BACKGROUND: Adolescent pregnancy poses risks to the life of a young mother and her baby, and can affect their health, educational and future employment outcomes. In many low- and middle-income countries like the Philippines, the Demographic and Health Surveys (DHS) Program is among the most reliable and easily accessible sources of demographic and health data for researchers, development workers, and policymakers. Data on adolescent sexual and reproductive health (SRH) are often limited, but in the absence of other sources, there is room to make the most of the adolescent health data gathered by the DHS. The aim of this study is to explore what more can be learned about adolescent sexual initiation and pregnancy through the further analysis of demographic and health data, using DHS data from the Philippines as an example. METHODS: This study conducted trend analysis of DHS data over three survey rounds (2003, 2008 and 2013) to explore the context of adolescent sexual initiation and pregnancy over time. Bivariate and multivariate logistic regression were then used to study associations between adolescent pregnancy experience and selected demographic, socioeconomic and SRH variables using data from the 2013 DHS. RESULTS: This study found that between 2003 and 2013, proportions of Filipino young women experiencing adolescent sexual initiation and adolescent pregnancy have increased. Multivariate logistic regression affirmed the protective effect of education and belonging to higher wealth quintiles on the risk of adolescent pregnancy. Ever use of contraception was positively associated with adolescent pregnancy but is likely indicative of use after a prior pregnancy, and/or other factors relating to improper/inconsistent contraceptive use. CONCLUSIONS: In the absence of reliable, easily accessible data on adolescent SRH, the DHS data can provide important insights about adolescent reproductive transitions such as sexual initiation and first pregnancy. However, there are limited variables in the datasets that could proxy for other important social determinants which prior studies have linked to adolescent SRH outcomes. There remains a need for timely and targeted collection of quantitative and qualitative data on adolescent SRH that can guide programming and policy intended to foster positive health outcomes during this crucial transition period to adulthood.
Benefits of home-based multidisciplinary exercise and supportive care in inoperable non-small cell lung cancer - protocol for a phase II randomised controlled trial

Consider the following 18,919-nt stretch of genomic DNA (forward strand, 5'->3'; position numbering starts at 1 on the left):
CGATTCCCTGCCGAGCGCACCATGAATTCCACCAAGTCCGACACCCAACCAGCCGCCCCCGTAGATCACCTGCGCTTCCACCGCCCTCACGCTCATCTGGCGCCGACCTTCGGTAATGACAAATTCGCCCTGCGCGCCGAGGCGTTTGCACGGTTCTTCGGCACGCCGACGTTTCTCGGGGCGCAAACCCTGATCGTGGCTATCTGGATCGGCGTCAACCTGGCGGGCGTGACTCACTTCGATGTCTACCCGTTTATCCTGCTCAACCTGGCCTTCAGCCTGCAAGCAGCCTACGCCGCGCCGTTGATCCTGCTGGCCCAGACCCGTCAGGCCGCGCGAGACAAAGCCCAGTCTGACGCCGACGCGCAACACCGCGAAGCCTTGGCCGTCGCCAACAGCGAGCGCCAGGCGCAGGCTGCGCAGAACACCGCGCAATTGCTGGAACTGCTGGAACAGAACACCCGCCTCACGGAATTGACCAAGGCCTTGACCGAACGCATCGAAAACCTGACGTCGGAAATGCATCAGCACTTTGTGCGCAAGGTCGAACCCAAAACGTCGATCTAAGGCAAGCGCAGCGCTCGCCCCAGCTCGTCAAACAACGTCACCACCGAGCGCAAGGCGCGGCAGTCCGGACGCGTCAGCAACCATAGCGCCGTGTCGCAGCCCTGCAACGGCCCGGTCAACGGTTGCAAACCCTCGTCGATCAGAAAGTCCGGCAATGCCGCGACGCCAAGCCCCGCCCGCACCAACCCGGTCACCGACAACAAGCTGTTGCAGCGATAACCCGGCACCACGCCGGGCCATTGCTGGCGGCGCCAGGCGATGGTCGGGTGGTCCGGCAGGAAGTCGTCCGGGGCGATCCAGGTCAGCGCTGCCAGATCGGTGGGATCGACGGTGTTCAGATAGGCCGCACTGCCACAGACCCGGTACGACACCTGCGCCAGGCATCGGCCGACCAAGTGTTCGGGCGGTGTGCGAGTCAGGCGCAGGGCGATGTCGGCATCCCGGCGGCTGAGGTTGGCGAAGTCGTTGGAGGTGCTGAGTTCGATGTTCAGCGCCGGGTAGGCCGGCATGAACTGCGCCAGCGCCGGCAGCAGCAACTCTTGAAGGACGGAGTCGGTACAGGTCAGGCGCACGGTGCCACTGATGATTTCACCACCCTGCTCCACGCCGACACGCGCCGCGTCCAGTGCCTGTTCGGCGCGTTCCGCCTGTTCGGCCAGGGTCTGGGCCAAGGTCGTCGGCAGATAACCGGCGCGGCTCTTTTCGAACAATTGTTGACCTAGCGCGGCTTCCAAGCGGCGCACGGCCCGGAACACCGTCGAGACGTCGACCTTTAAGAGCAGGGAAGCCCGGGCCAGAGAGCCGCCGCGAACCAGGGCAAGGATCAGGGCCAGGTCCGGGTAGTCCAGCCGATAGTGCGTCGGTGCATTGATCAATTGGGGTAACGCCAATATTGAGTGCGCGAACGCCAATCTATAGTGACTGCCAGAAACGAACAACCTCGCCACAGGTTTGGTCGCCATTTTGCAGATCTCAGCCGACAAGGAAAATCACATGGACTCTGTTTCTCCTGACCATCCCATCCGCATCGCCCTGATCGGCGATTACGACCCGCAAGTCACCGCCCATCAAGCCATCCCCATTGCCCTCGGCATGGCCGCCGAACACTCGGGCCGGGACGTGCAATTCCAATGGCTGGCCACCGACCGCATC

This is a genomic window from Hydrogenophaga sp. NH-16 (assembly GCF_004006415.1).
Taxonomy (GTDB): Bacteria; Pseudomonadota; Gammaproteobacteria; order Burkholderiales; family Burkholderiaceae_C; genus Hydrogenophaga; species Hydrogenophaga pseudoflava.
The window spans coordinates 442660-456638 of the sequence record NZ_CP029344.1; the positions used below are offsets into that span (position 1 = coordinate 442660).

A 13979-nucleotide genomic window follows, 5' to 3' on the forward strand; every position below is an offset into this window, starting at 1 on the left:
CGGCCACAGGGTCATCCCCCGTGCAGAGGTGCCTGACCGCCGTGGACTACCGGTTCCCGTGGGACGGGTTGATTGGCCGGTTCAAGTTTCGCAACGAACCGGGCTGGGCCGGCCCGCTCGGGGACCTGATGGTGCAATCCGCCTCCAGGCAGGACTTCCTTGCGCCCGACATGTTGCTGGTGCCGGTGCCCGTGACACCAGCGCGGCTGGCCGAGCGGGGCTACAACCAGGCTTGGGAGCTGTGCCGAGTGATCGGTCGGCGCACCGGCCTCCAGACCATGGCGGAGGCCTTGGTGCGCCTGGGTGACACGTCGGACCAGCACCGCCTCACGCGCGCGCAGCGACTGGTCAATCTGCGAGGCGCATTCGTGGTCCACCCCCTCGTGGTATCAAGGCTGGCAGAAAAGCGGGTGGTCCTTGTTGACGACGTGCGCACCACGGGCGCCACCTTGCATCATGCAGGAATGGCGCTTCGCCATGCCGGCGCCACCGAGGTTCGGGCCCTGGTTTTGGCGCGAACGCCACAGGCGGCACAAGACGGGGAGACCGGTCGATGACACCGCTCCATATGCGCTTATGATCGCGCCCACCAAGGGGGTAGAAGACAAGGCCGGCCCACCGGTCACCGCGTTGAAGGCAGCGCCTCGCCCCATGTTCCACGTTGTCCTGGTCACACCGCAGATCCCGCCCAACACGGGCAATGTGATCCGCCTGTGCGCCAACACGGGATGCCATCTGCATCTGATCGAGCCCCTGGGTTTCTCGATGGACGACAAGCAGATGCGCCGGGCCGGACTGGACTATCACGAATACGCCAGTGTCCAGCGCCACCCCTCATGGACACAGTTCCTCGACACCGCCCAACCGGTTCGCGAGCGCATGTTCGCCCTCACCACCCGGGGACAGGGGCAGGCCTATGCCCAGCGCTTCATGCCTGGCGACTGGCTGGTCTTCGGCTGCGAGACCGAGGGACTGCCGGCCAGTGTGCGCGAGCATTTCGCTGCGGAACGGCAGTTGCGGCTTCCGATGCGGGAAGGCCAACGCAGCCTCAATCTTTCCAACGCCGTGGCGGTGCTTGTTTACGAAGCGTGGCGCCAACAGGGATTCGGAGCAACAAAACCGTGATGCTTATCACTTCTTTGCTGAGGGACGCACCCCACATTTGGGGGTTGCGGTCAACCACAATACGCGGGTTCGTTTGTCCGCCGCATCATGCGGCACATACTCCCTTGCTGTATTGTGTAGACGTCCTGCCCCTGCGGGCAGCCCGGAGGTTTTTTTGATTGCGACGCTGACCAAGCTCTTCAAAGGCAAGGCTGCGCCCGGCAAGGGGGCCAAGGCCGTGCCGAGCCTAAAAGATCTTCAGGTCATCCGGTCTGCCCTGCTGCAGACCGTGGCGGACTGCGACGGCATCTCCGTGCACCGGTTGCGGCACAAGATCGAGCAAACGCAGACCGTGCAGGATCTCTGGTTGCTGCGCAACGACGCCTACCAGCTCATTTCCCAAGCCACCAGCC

BACKGROUND: Lung cancer is one of the most commonly diagnosed cancers, and is a leading cause of cancer mortality world-wide. Due to lack of early specific symptoms, the majority of patients present with advanced, inoperable disease and five-year relative survival across all stages of non-small cell lung cancer (NSCLC) is 14%. People with lung cancer also report higher levels of symptom distress than those with other forms of cancer. Several benefits for survival and patient reported outcomes are reported from physical activity and exercise in other tumour groups. We report the protocol for a study investigating the benefits of exercise, behaviour change and symptom self-management for patients with recently diagnosed, inoperable, NSCLC. METHODS: This multi-site, parallel-group, assessor-blinded randomised controlled trial, powered for superiority, aims to assess functional and patient-reported outcomes of a multi-disciplinary, home-based exercise and supportive care program for people commencing treatment. Ninety-two participants are being recruited from three tertiary-care hospitals in Melbourne, Australia. Following baseline testing, participants are randomised using concealed allocation, to receive either: a) 8 weeks of home-based exercise (comprising an individualised endurance and resistance exercise program and behaviour change coaching) and nurse-delivered symptom self-management intervention or b) usual care. The primary outcome is the between-group difference in the change in functional exercise capacity (six-minute walk distance) from baseline to post-program assessment. Secondary outcomes include: objective and self-reported physical activity levels, physical activity self-efficacy, behavioural regulation of motivation to exercise and resilience, muscle strength (quadriceps and grip), health-related quality of life, anxiety and depression and symptom interference. DISCUSSION: There is a lack of evidence regarding the benefit of exercise intervention for people with NSCLC, particularly in those with inoperable disease receiving treatment. This trial will contribute to evidence currently being generated in national and international trials by implementing and evaluating a home-based program including three components not yet combined in previous research, for people with inoperable NSCLC receiving active treatment and involving longer-term follow-up of outcomes. This trial is ongoing and currently recruiting. TRIAL REGISTRATION: This trial was prospectively registered on the Australian New Zealand Clinical Trials Registry ( ACTRN12614001268639 : (4/12/14).